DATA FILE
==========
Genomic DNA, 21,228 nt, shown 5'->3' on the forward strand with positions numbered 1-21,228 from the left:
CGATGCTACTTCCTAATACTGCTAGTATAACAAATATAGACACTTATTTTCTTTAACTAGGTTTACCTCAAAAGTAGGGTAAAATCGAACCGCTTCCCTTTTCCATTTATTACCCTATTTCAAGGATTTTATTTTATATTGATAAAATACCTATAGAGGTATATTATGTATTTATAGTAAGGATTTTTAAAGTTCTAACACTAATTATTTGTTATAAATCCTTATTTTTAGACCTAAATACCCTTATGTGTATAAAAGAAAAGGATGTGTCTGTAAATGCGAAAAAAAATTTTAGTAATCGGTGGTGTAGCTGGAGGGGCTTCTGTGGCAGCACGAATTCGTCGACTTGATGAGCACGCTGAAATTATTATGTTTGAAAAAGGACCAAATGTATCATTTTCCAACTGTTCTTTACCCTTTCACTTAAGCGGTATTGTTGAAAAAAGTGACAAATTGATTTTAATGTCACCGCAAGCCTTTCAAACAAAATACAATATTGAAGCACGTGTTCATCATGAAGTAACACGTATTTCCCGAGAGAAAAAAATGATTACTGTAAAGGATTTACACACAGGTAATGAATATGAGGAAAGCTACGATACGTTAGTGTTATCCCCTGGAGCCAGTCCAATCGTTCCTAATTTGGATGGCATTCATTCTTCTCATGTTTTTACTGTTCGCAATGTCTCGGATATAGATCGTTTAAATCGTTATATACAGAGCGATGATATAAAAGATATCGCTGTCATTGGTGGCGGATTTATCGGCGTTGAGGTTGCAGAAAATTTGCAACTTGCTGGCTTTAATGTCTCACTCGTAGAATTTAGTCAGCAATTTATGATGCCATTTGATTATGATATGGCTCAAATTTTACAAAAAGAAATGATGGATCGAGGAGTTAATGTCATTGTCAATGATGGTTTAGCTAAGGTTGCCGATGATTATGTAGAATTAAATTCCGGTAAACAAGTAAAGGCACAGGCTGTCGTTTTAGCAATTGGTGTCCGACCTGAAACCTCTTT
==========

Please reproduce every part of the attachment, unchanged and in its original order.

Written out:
Genomic DNA, 21,228 nt, shown 5'->3' on the forward strand with positions numbered 1-21,228 from the left:
CGATGCTACTTCCTAATACTGCTAGTATAACAAATATAGACACTTATTTTCTTTAACTAGGTTTACCTCAAAAGTAGGGTAAAATCGAACCGCTTCCCTTTTCCATTTATTACCCTATTTCAAGGATTTTATTTTATATTGATAAAATACCTATAGAGGTATATTATGTATTTATAGTAAGGATTTTTAAAGTTCTAACACTAATTATTTGTTATAAATCCTTATTTTTAGACCTAAATACCCTTATGTGTATAAAAGAAAAGGATGTGTCTGTAAATGCGAAAAAAAATTTTAGTAATCGGTGGTGTAGCTGGAGGGGCTTCTGTGGCAGCACGAATTCGTCGACTTGATGAGCACGCTGAAATTATTATGTTTGAAAAAGGACCAAATGTATCATTTTCCAACTGTTCTTTACCCTTTCACTTAAGCGGTATTGTTGAAAAAAGTGACAAATTGATTTTAATGTCACCGCAAGCCTTTCAAACAAAATACAATATTGAAGCACGTGTTCATCATGAAGTAACACGTATTTCCCGAGAGAAAAAAATGATTACTGTAAAGGATTTACACACAGGTAATGAATATGAGGAAAGCTACGATACGTTAGTGTTATCCCCTGGAGCCAGTCCAATCGTTCCTAATTTGGATGGCATTCATTCTTCTCATGTTTTTACTGTTCGCAATGTCTCGGATATAGATCGTTTAAATCGTTATATACAGAGCGATGATATAAAAGATATCGCTGTCATTGGTGGCGGATTTATCGGCGTTGAGGTTGCAGAAAATTTGCAACTTGCTGGCTTTAATGTCTCACTCGTAGAATTTAGTCAGCAATTTATGATGCCATTTGATTATGATATGGCTCAAATTTTACAAAAAGAAATGATGGATCGAGGAGTTAATGTCATTGTCAATGATGGTTTAGCTAAGGTTGCCGATGATTATGTAGAATTAAATTCCGGTAAACAAGTAAAGGCACAGGCTGTCGTTTTAGCAATTGGTGTCCGACCTGAAACCTCTTT